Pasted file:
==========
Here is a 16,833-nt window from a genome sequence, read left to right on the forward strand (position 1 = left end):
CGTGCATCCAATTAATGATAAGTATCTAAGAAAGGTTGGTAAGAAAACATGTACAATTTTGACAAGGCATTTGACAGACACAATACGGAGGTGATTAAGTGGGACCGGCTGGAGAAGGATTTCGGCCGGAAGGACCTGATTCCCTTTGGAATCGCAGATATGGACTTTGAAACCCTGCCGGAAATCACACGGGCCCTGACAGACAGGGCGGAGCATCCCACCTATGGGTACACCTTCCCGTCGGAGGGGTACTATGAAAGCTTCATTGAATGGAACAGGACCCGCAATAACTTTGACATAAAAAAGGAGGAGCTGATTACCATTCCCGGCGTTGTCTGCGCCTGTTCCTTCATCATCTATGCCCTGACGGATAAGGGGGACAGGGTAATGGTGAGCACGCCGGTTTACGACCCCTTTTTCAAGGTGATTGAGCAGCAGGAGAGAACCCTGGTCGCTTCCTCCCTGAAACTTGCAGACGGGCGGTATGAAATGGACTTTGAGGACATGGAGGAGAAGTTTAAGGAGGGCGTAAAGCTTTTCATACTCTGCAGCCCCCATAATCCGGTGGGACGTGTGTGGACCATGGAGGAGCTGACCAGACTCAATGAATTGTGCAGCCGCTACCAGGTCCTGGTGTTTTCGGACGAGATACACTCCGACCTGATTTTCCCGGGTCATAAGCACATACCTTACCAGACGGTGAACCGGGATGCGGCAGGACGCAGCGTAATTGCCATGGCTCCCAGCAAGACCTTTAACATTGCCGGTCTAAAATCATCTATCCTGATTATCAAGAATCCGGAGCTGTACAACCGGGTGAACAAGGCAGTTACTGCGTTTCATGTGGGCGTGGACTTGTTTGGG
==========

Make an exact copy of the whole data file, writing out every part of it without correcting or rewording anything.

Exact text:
Here is a 16,833-nt window from a genome sequence, read left to right on the forward strand (position 1 = left end):
CGTGCATCCAATTAATGATAAGTATCTAAGAAAGGTTGGTAAGAAAACATGTACAATTTTGACAAGGCATTTGACAGACACAATACGGAGGTGATTAAGTGGGACCGGCTGGAGAAGGATTTCGGCCGGAAGGACCTGATTCCCTTTGGAATCGCAGATATGGACTTTGAAACCCTGCCGGAAATCACACGGGCCCTGACAGACAGGGCGGAGCATCCCACCTATGGGTACACCTTCCCGTCGGAGGGGTACTATGAAAGCTTCATTGAATGGAACAGGACCCGCAATAACTTTGACATAAAAAAGGAGGAGCTGATTACCATTCCCGGCGTTGTCTGCGCCTGTTCCTTCATCATCTATGCCCTGACGGATAAGGGGGACAGGGTAATGGTGAGCACGCCGGTTTACGACCCCTTTTTCAAGGTGATTGAGCAGCAGGAGAGAACCCTGGTCGCTTCCTCCCTGAAACTTGCAGACGGGCGGTATGAAATGGACTTTGAGGACATGGAGGAGAAGTTTAAGGAGGGCGTAAAGCTTTTCATACTCTGCAGCCCCCATAATCCGGTGGGACGTGTGTGGACCATGGAGGAGCTGACCAGACTCAATGAATTGTGCAGCCGCTACCAGGTCCTGGTGTTTTCGGACGAGATACACTCCGACCTGATTTTCCCGGGTCATAAGCACATACCTTACCAGACGGTGAACCGGGATGCGGCAGGACGCAGCGTAATTGCCATGGCTCCCAGCAAGACCTTTAACATTGCCGGTCTAAAATCATCTATCCTGATTATCAAGAATCCGGAGCTGTACAACCGGGTGAACAAGGCAGTTACTGCGTTTCATGTGGGCGTGGACTTGTTTGGG